THERE was a man whose wife had no children, so that he was much dissatisfied. At last he went to a wise woman (Igqirakazi) and asked her to help him in this matter. She said: "You must bring me a fat calf that I may get its tallow to use with my medicine" (or charms-the Kaffir word is -Imifizi). The man went home and selected a calf without horns or tail, which he took to the wise woman. She said: "Your wife will have a son who will have no arms and no legs, as this calf has no horns and no tail." She told him, further, that he was not to inform any one of this.
The man returned to his home and told his friends what was to happen. Not long after this his wife bore a child, but it was a daughter and had arms and legs. The man would not own that child, he said it was not his. He beat his wife, and commanded her to take the child away and leave it to perish. Then he went to the wise woman, and told her what had taken place. The wise woman said: "It was because you did not obey my command about keeping this matter to yourself, but your wife will yet have a son without arms and without legs."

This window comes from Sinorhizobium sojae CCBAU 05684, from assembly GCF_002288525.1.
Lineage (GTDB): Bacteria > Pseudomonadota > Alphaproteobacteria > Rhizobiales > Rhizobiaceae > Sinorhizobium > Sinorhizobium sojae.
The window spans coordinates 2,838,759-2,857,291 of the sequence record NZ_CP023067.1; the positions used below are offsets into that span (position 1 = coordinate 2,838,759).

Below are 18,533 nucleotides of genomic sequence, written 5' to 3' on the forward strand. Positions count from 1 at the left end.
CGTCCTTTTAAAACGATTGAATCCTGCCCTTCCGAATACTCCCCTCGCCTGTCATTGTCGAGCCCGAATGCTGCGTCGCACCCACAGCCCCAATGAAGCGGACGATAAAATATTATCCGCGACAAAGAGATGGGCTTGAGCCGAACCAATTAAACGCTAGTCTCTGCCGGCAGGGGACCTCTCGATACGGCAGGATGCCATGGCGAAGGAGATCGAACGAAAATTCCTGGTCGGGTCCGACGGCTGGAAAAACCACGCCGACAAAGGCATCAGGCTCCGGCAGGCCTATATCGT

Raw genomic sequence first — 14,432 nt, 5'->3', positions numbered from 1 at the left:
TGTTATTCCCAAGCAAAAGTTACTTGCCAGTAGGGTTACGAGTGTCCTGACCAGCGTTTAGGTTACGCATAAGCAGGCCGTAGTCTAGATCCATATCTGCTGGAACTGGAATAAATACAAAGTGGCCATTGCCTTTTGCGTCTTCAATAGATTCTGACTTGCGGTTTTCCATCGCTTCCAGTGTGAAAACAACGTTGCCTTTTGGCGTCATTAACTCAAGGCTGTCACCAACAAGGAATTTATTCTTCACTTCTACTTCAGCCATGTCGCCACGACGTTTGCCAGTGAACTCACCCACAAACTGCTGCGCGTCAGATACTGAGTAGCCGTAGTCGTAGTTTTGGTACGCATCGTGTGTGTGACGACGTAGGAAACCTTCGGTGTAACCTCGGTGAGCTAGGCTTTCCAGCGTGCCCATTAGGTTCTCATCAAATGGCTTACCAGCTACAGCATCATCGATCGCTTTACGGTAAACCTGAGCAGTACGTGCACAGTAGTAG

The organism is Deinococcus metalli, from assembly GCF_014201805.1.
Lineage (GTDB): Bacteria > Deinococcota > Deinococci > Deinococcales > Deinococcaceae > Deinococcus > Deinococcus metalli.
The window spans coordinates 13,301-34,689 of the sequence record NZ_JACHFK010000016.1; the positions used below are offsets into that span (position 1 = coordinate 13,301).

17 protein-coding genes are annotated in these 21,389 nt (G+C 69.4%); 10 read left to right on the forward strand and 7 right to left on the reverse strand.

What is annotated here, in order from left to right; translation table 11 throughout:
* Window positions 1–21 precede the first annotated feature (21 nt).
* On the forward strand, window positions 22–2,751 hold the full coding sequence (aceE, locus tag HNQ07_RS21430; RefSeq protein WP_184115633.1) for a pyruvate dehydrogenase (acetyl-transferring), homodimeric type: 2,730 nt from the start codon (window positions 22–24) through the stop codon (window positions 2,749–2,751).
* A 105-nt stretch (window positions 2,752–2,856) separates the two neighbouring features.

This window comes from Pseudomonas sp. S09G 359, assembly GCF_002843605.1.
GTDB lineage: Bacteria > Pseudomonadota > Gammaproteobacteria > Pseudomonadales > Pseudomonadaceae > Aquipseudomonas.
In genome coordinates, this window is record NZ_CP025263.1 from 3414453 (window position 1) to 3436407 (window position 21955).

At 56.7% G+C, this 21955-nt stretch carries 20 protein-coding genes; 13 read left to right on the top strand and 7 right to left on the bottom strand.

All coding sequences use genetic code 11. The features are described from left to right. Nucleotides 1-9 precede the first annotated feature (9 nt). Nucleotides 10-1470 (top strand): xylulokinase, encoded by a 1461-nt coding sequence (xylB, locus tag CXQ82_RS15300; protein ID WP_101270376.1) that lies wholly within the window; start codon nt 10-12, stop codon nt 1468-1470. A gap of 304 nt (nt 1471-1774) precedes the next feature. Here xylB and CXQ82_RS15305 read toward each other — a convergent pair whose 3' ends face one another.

It was so. His wife bore another child, which was a boy without arms and without legs, therefore he was called Simbukumbukwana. He began to speak on the day of his birth. During this time the girl that was first born was growing tip in the valley where her mother left her; she lived in a hole in an antheap, and ate honey, and"nongwes," and gum.
One day the mother of Simbukumbukwana went to work in her garden, and left the boy at home with the door fastened. While she was away the girl came; she stood at a distance and said: "Where are the people?"
There came a voice from inside which said: "Here am I."
She said: "Who are you?
The voice replied: "I am Simbukumbukwana."
She said: "Open for me."
He answered: "How can I open? I have no legs and no arms."
She said: "My mother's Simbukumbukwana, have legs and arms" (Simbukumbukwana sikama, yiba nemilenze nemikono).
Then legs and arms came on the boy, and he arose and opened for his sister. She went in and swept the floor; then she took millet and ground it and made bread. She told her brother when his parents asked him who did these things to say that he did them himself, and if they should ask him to do them again to reply,"I have done it already." Then she said: "My mother's Simbukumbukwana, sink legs and sink arms" (Simbukumbukwana sikama, tshona milenze tshona mikono). Then his legs and arms shrunk up, and his sister went away.